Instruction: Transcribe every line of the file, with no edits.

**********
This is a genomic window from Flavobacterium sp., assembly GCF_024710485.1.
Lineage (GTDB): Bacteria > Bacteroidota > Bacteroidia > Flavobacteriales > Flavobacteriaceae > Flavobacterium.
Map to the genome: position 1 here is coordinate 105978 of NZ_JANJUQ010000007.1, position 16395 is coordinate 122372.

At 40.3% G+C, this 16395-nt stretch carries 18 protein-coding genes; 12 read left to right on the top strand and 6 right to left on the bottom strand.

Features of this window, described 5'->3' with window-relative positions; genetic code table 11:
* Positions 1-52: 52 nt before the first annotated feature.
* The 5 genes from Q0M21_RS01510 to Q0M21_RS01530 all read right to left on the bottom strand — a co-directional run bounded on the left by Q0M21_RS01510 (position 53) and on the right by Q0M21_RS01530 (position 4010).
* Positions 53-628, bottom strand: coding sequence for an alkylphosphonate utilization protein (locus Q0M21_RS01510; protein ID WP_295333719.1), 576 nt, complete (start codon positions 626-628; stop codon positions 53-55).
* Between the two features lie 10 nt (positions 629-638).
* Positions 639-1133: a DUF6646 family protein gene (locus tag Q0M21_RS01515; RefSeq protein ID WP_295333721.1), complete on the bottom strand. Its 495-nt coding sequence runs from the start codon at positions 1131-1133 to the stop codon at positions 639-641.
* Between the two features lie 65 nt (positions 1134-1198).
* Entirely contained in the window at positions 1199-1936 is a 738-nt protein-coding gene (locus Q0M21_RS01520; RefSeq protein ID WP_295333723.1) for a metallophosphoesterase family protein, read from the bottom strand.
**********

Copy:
This is a genomic window from Flavobacterium sp., assembly GCF_024710485.1.
Lineage (GTDB): Bacteria > Bacteroidota > Bacteroidia > Flavobacteriales > Flavobacteriaceae > Flavobacterium.
Map to the genome: position 1 here is coordinate 105978 of NZ_JANJUQ010000007.1, position 16395 is coordinate 122372.

At 40.3% G+C, this 16395-nt stretch carries 18 protein-coding genes; 12 read left to right on the top strand and 6 right to left on the bottom strand.

Features of this window, described 5'->3' with window-relative positions; genetic code table 11:
* Positions 1-52: 52 nt before the first annotated feature.
* The 5 genes from Q0M21_RS01510 to Q0M21_RS01530 all read right to left on the bottom strand — a co-directional run bounded on the left by Q0M21_RS01510 (position 53) and on the right by Q0M21_RS01530 (position 4010).
* Positions 53-628, bottom strand: coding sequence for an alkylphosphonate utilization protein (locus Q0M21_RS01510; protein ID WP_295333719.1), 576 nt, complete (start codon positions 626-628; stop codon positions 53-55).
* Between the two features lie 10 nt (positions 629-638).
* Positions 639-1133: a DUF6646 family protein gene (locus tag Q0M21_RS01515; RefSeq protein ID WP_295333721.1), complete on the bottom strand. Its 495-nt coding sequence runs from the start codon at positions 1131-1133 to the stop codon at positions 639-641.
* Between the two features lie 65 nt (positions 1134-1198).
* Entirely contained in the window at positions 1199-1936 is a 738-nt protein-coding gene (locus Q0M21_RS01520; RefSeq protein ID WP_295333723.1) for a metallophosphoesterase family protein, read from the bottom strand.